Undeterred, Patterson started on the STDs to get unbundling underway, beginning with setting the price for the copper local loop and network co-location. By November 2007 it was done - $19.84 a month for urban exchanges and $36.63 for rural exchanges - enabling competitors to put their own equipment inside Telecom exchanges and offer competing services over Telecom's copper wires. Fortress Telecom had been breached and real competition arrived.
Other unbundling STDs followed - bitstream access enabling broadband services in December 2007, and bitstream backhaul in June 2008 to improve competition on the trunk components of Telecom's network. It was all going so well, but for Patterson things were about to go terribly wrong. In September 2008 the Commerce Commission issued a brief press release announcing he would be taking a leave of absence "for health reasons." Commission chair Paula Rebstock added: "Dr Patterson has asked me to convey that his health issue is alcohol related and that he is seeking the appropriate treatment. I would ask that the media respect Dr Patterson's right to privacy at this time." Rumours abounded. There was talk of a gathering at the Commission; alcohol was involved and harsh words were said. The seemingly logical assumption was that Patterson was an alcoholic.
Many assumed there was no way back. Patterson doesn't want to talk about what happened. But he will talk about his road back to the job.
"I discovered I had Hashimoto's disease. It was a surprise. I'd had lots of medicals, but it was not something that was ever tested for." The autoimmune condition which attacks the thyroid gland has a side effect of stopping the metabolising of alcohol, but can be treated with thyroid hormone replacement. "Basically, my thyroid doesn't work so the thyroxine does what your thyroid would normally do and keeps your thyroid working." The condition is also worsened by stress. "It was a challenge - character building I think is the term. I don't drink at all now, because the medication still affects alcohol. It's almost four years now I haven't had a drink."
In July 2009 the then Commerce Minister Simon Power issued another brief press release announcing Patterson's return to work: "He has received medical treatment, and I have received independent medical advice on that treatment and have considered very carefully all aspects of the matter." Patterson had two doctor's certificates showing alcohol was not an issue and the Hashimoto's disease was now being treated. But some bloggers - Cactus Kate and Whaleoil - greeted his return with scepticism, convinced he was a recovering alcoholic. Was he hurt by those reactions? "They are completely untrue, but you just put up with that," he says.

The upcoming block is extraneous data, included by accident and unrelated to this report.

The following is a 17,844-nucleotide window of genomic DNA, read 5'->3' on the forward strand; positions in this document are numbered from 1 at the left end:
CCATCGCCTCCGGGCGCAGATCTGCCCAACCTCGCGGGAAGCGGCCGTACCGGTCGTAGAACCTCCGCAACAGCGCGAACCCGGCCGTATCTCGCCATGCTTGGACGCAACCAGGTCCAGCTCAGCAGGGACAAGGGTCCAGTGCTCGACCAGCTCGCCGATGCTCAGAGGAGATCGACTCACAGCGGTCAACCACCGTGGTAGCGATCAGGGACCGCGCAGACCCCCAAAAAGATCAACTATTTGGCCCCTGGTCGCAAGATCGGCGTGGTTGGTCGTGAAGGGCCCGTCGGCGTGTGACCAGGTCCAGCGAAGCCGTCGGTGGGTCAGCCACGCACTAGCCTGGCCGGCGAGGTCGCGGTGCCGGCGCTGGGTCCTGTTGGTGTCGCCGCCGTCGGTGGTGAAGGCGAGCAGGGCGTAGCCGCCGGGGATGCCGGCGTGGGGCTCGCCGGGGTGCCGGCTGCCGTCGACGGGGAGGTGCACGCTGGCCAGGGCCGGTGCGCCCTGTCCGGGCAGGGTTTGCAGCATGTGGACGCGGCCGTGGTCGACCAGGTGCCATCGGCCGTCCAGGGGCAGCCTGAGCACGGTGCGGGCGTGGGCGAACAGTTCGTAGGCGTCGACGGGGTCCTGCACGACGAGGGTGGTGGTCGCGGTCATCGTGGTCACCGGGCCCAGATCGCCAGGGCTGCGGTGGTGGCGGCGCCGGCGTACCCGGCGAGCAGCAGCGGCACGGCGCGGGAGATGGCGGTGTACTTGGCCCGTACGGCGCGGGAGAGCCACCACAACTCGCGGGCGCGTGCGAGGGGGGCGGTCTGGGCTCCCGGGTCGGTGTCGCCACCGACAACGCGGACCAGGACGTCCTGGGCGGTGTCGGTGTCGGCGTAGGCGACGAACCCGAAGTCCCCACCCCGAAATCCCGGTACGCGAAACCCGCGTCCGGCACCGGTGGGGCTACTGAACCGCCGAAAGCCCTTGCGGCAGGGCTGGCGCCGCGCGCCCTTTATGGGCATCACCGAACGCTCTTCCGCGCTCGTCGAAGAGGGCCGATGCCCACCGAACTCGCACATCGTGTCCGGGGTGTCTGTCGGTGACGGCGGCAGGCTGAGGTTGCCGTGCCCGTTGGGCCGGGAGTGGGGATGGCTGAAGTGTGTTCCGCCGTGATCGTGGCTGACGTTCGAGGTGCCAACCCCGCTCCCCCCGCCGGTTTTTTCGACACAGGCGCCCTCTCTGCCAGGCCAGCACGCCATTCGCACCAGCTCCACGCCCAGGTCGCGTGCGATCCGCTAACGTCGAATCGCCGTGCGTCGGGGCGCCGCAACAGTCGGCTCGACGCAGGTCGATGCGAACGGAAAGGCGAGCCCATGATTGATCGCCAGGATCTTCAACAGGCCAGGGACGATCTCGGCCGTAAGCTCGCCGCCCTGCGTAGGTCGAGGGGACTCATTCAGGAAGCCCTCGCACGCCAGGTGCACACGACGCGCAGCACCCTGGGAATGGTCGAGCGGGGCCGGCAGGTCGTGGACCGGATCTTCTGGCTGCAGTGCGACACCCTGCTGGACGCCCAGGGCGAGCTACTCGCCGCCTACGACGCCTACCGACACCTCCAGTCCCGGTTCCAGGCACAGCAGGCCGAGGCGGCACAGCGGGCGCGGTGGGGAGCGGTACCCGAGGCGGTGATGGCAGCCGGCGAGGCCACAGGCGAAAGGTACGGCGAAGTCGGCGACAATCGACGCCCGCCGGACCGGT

Patterson was back and keen to finish what he had started. When he took the job he said the acid test of how successful he had been would show in the level of market competition. "People will think back to the bad old days and realise they are so much better now." He points to the fact that as of March 2012, 150 exchanges have been unbundled, exceeding the estimated upper limit of 100 exchanges. And to New Zealand's rise in the rankings for broadband penetration among OECD countries - from 22nd or 23rd in 2001-2005 to 17th, now ahead of Australia, by December 2010.
"We have had a complete reversal, so you would say a combination of the 2006 regime and unbundling implementation means that's a tick," says Patterson.
At times Patterson has seemed very cautious in his decisions. Some are critical that he didn't unbundle the bitstream for VDSL - a broadband technology over copper that is faster than the ADSL most use today.
Others saw it as a measure of his balanced approach to regulation - holding off to allow Telecom time to recover its investment in cabinetisation. Patterson says the main reason was that there wasn't the demand for VDSL and the commission didn't want to set a price for a market that had yet to be established.
"The real issue today is that we now have a world class copper network through the Chorus rollout of 3600 roadside cabinets," he says. "As a consequence of that we have a copper network that delivers very high quality broadband services." So good that Patterson says some of the market research shows some consumers on the copper network think they are connected to fibre.
Patterson was similarly reticent on setting mobile termination rates - the fees mobile providers pay each other to interconnect to each others' networks. In a split decision he and fellow commissioner Gowan Pickering accepted an undertaking by Vodafone and Telecom to reduce rates voluntarily. Commissioner Anita Mazzoleni disagreed because of the risk that the parties could exploit the differential in costs it created.
"I thought it would be completely irrational for a party having given an undertaking to do such a thing," says Patterson. "Anita to her credit felt that was a real risk. It turned out we were wrong."
Following the decision, Vodafone did launch a product that exploited the differential in costs. "That really was a lesson to me," says Patterson. "The reality is if parties have some market power, some ability to exploit an advantage, and there is an economic benefit in it, they take the risk."